Another red-figure pottery painting. Known as Oinochoe, it’s one of the most famous erotic artifacts of Ancient Greece. A prominent Athenian artist called the Shuvalov Painter created it sometime between 440 and 410 BC. Source: Wikipedia

Erotic Lamp Art
Romans regularly used erotic motifs for more than just art. Here is an oil lamp depicting a couple having sex. Source: Wikipedia

Brothel Coins From Rome
Although it might look like a coin, the spintria is actually a bronze Roman token from the 2nd century BC. Scholars argue that spintriae were used for brothels since most of them have erotic depictions. Roman historian Suetonius backs up this claim by specifying that Emperor Tiberius made it treasonous to carry coins bearing the emperor’s image into brothels. Source: iCollector

Erotic Brothel Art
Speaking of Roman brothels, it shouldn’t be surprising to find out that their walls were frequently covered with sexual images. Source: Wikipedia

Prostitution Ads From Pompeii
The city of Pompeii was well known as a treasure trove of sex and debauchery before Mount Vesuvius buried it under ash. However, many works of art have survived the ordeal, like this fresco from a suburban bath excavated only 20 years ago. Source: Wikipedia

Mercury Erotic Art Pompeii
This image was painted on a wall in Pompeii, showing Priapus, a minor god of fertility and male genitalia. In the mural, Priapus is depicted as Mercury, but distinguished through his oversized, permanent erection. Source: Wikipedia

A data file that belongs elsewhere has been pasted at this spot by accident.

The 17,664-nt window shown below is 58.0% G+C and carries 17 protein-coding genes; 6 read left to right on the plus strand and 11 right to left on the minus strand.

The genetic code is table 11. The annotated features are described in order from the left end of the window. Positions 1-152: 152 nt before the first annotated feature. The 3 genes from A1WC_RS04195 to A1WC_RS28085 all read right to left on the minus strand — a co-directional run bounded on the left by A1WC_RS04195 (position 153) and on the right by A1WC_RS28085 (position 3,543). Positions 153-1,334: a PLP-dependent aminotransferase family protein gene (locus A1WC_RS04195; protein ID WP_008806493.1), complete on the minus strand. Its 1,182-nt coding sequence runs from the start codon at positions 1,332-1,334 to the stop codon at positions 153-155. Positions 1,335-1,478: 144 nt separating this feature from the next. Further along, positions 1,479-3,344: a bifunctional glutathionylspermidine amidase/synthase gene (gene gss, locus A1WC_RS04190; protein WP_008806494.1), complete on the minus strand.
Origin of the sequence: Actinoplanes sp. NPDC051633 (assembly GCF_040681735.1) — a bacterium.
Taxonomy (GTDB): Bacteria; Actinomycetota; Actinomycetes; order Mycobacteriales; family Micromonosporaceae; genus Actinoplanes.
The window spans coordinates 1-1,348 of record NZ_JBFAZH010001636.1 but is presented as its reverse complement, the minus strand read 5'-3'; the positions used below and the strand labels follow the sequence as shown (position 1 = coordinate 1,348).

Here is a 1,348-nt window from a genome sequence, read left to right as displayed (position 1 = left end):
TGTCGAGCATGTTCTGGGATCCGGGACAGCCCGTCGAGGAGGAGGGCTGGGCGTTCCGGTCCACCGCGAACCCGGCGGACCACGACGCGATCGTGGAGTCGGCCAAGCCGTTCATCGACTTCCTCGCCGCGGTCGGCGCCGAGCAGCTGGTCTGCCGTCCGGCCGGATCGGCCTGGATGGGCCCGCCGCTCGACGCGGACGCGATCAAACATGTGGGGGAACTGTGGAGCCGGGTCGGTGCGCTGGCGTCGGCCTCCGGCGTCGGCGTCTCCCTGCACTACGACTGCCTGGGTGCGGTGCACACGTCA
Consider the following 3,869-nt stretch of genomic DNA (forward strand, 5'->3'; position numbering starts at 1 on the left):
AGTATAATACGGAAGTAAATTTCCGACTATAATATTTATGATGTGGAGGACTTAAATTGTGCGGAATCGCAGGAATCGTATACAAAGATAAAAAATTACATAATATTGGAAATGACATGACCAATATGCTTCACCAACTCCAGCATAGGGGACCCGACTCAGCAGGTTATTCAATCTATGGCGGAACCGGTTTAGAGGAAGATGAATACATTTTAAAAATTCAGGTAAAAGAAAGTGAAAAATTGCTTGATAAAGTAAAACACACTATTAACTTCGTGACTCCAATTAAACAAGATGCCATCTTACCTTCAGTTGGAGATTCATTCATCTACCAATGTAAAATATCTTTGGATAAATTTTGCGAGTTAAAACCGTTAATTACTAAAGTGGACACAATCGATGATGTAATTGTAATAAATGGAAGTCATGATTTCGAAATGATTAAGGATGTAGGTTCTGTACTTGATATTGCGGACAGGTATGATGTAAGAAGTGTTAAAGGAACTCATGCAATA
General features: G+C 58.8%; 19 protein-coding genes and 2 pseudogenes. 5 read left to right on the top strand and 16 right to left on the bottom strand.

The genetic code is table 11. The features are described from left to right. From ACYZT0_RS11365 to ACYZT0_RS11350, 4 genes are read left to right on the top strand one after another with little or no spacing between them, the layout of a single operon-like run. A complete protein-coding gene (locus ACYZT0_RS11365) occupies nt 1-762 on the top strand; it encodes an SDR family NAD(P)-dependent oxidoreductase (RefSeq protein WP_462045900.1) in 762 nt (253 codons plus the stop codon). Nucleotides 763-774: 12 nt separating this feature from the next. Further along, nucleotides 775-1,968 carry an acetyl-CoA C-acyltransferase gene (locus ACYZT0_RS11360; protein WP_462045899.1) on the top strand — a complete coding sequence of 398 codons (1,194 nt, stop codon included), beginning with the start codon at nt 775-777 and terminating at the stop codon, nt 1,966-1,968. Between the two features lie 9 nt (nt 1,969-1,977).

Roman Erotic Art
The nearby city of Herculaneum was just as pervy as Pompeii. Here we have one of the most pristine examples of Roman erotic art, “Pan Copulating with a Goat”. The sex art is part of a massive collection of sculptures that were excavated from the Villa of the Papyri in Herculaneum in the 1750s. Source: Wikipedia

Shunga Japanese Erotic Art
Shunga is Japanese sex art created primarily using woodblock print. The style reached its peak in the 17th century during the Edo period. The characters of shunga were usually clothed, since nudity wasn’t perceived as erotic, and a lot of detail went into depicting the genitalia. Source: Wikipedia

Dream of the Fisherman's Wife
“The Dream of the Fisherman’s Wife” is one of the most famous shunga woodcuts in history. Japanese artist Hokusai created it in 1814, depicting tentacle erotica, a motif which is still popular in Japanese culture. Since its creation, this piece has been very influential. Even Picasso painted his own version of the woodcut. Source: Wikipedia

Peruvian Sex Art
This example of Peruvian art belongs to the Moche civilization. Pre-Columbian South American art often depicted sexual imagery as a symbol of fertility. Like many other ancient civilizations, Peruvian cultures used art to chronicle their daily lives, and sex clearly played an important part. Source: DeLange

Homoerotic Warren Cup
The Warren Cup is a silver Roman cup that shows men having sex. The homoerotic depictions made it very controversial in modern times, and the British Museum refused to buy it at a cheap price when it had the chance in the 1950s. The museum later changed its mind and paid £1.8 million for it in 1999, making it the most expensive purchase by the museum at the time. Source: Wikipedia

Ancient Egyptian Sex Art
This ancient Egyptian sculpture possibly depicts Osiris impregnating Isis after his death in order to give birth to Horus. It comes from the Early Ptolemaic period around 300 BC. The smaller figures supposedly depict priests helping Osiris perform the ritual. Source: Wikipedia

Radu Alexander
Radu is a freelance writer who specializes in historical, scientific and offbeat topics.